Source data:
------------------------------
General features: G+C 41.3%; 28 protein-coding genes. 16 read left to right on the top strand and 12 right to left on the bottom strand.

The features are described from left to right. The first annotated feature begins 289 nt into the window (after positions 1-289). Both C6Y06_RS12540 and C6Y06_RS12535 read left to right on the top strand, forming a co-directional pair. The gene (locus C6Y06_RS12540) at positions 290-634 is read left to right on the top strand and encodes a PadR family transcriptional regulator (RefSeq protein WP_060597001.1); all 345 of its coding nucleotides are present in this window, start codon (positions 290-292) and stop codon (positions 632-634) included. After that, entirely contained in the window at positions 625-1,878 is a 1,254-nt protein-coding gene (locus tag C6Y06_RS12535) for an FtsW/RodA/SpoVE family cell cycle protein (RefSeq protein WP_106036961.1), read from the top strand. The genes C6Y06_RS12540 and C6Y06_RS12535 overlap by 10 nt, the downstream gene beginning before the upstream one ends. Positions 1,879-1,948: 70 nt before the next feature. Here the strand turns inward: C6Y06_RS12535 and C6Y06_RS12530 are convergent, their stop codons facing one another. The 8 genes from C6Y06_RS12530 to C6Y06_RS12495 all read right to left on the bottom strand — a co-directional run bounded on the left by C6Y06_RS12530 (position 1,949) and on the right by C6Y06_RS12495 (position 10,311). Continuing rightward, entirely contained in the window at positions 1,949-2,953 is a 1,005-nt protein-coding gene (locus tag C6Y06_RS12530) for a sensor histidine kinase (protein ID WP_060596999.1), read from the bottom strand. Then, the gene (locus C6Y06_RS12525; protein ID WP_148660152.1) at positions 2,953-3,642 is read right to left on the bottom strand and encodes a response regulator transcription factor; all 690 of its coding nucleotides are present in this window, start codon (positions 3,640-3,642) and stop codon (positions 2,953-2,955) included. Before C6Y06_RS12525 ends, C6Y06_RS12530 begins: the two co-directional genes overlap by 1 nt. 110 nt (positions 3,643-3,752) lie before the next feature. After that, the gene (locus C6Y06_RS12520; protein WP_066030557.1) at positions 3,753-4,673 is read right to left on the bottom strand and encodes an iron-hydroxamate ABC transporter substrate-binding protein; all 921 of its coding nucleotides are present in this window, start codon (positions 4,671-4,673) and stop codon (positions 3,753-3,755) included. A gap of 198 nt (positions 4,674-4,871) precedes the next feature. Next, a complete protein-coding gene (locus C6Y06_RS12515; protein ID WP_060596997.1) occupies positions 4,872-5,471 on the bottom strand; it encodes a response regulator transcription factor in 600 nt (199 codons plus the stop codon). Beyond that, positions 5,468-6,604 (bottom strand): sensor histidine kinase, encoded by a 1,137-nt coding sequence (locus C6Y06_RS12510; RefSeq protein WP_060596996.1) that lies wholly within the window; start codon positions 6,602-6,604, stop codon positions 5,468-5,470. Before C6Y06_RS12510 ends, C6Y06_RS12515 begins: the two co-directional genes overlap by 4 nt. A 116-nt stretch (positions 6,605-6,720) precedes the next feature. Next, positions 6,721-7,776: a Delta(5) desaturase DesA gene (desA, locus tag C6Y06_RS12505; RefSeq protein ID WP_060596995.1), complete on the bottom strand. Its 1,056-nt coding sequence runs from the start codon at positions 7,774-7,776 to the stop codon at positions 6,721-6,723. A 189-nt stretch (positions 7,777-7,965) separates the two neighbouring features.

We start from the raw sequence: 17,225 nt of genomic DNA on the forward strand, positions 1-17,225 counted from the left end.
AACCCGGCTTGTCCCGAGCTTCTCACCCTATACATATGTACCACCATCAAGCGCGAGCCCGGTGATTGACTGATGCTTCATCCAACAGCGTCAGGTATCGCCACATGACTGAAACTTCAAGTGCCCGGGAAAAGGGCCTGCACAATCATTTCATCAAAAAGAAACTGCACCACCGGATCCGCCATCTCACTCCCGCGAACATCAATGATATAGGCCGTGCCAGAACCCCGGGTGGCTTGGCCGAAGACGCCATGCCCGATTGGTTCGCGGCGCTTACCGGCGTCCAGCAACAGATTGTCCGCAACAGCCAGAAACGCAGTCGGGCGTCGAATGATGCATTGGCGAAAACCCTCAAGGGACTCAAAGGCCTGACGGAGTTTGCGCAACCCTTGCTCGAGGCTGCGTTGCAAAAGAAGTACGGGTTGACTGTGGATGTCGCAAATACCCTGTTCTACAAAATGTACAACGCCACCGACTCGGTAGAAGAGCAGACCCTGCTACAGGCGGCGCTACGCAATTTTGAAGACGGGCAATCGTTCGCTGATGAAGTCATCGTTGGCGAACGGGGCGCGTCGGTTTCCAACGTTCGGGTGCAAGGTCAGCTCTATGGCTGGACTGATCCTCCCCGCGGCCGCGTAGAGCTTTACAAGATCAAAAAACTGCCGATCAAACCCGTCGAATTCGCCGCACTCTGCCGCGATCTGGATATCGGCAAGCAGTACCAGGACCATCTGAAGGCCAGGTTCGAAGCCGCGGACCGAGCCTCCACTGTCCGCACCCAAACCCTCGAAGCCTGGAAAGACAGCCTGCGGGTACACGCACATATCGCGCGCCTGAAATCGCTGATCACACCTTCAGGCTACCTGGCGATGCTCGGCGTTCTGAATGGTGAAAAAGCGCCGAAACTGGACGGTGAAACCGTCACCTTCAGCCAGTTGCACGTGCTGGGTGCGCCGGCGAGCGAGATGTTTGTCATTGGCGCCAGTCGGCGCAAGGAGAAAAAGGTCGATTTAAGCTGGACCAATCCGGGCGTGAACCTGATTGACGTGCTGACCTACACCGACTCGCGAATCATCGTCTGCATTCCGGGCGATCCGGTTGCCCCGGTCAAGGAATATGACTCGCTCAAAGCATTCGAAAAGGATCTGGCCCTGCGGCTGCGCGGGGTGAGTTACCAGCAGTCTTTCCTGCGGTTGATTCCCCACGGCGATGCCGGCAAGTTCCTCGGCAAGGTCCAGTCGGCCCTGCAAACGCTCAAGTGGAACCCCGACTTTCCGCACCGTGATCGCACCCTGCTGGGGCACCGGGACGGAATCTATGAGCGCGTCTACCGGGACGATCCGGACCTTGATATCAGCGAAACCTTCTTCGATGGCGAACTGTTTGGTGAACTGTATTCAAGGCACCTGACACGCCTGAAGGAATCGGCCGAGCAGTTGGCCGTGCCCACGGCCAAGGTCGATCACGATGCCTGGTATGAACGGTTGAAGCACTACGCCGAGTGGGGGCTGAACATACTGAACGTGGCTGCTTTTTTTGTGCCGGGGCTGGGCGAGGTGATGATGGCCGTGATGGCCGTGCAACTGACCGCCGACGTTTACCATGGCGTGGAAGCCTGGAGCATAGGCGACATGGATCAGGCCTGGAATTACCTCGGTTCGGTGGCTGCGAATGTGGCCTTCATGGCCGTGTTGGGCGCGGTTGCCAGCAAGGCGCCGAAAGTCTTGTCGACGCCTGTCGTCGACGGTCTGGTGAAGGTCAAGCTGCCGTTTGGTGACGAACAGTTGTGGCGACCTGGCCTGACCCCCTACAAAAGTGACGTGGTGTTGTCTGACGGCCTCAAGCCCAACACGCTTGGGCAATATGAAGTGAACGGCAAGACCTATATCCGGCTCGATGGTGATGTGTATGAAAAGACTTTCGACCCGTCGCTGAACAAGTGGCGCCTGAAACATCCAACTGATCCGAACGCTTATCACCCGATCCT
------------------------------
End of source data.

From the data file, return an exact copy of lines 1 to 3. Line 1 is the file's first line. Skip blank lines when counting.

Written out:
General features: G+C 41.3%; 28 protein-coding genes. 16 read left to right on the top strand and 12 right to left on the bottom strand.

The features are described from left to right. The first annotated feature begins 289 nt into the window (after positions 1-289). Both C6Y06_RS12540 and C6Y06_RS12535 read left to right on the top strand, forming a co-directional pair. The gene (locus C6Y06_RS12540) at positions 290-634 is read left to right on the top strand and encodes a PadR family transcriptional regulator (RefSeq protein WP_060597001.1); all 345 of its coding nucleotides are present in this window, start codon (positions 290-292) and stop codon (positions 632-634) included. After that, entirely contained in the window at positions 625-1,878 is a 1,254-nt protein-coding gene (locus tag C6Y06_RS12535) for an FtsW/RodA/SpoVE family cell cycle protein (RefSeq protein WP_106036961.1), read from the top strand. The genes C6Y06_RS12540 and C6Y06_RS12535 overlap by 10 nt, the downstream gene beginning before the upstream one ends. Positions 1,879-1,948: 70 nt before the next feature. Here the strand turns inward: C6Y06_RS12535 and C6Y06_RS12530 are convergent, their stop codons facing one another. The 8 genes from C6Y06_RS12530 to C6Y06_RS12495 all read right to left on the bottom strand — a co-directional run bounded on the left by C6Y06_RS12530 (position 1,949) and on the right by C6Y06_RS12495 (position 10,311). Continuing rightward, entirely contained in the window at positions 1,949-2,953 is a 1,005-nt protein-coding gene (locus tag C6Y06_RS12530) for a sensor histidine kinase (protein ID WP_060596999.1), read from the bottom strand. Then, the gene (locus C6Y06_RS12525; protein ID WP_148660152.1) at positions 2,953-3,642 is read right to left on the bottom strand and encodes a response regulator transcription factor; all 690 of its coding nucleotides are present in this window, start codon (positions 3,640-3,642) and stop codon (positions 2,953-2,955) included. Before C6Y06_RS12525 ends, C6Y06_RS12530 begins: the two co-directional genes overlap by 1 nt. 110 nt (positions 3,643-3,752) lie before the next feature. After that, the gene (locus C6Y06_RS12520; protein WP_066030557.1) at positions 3,753-4,673 is read right to left on the bottom strand and encodes an iron-hydroxamate ABC transporter substrate-binding protein; all 921 of its coding nucleotides are present in this window, start codon (positions 4,671-4,673) and stop codon (positions 3,753-3,755) included. A gap of 198 nt (positions 4,674-4,871) precedes the next feature. Next, a complete protein-coding gene (locus C6Y06_RS12515; protein ID WP_060596997.1) occupies positions 4,872-5,471 on the bottom strand; it encodes a response regulator transcription factor in 600 nt (199 codons plus the stop codon). Beyond that, positions 5,468-6,604 (bottom strand): sensor histidine kinase, encoded by a 1,137-nt coding sequence (locus C6Y06_RS12510; RefSeq protein WP_060596996.1) that lies wholly within the window; start codon positions 6,602-6,604, stop codon positions 5,468-5,470. Before C6Y06_RS12510 ends, C6Y06_RS12515 begins: the two co-directional genes overlap by 4 nt. A 116-nt stretch (positions 6,605-6,720) precedes the next feature. Next, positions 6,721-7,776: a Delta(5) desaturase DesA gene (desA, locus tag C6Y06_RS12505; RefSeq protein ID WP_060596995.1), complete on the bottom strand. Its 1,056-nt coding sequence runs from the start codon at positions 7,774-7,776 to the stop codon at positions 6,721-6,723. A 189-nt stretch (positions 7,777-7,965) separates the two neighbouring features.

We start from the raw sequence: 17,225 nt of genomic DNA on the forward strand, positions 1-17,225 counted from the left end.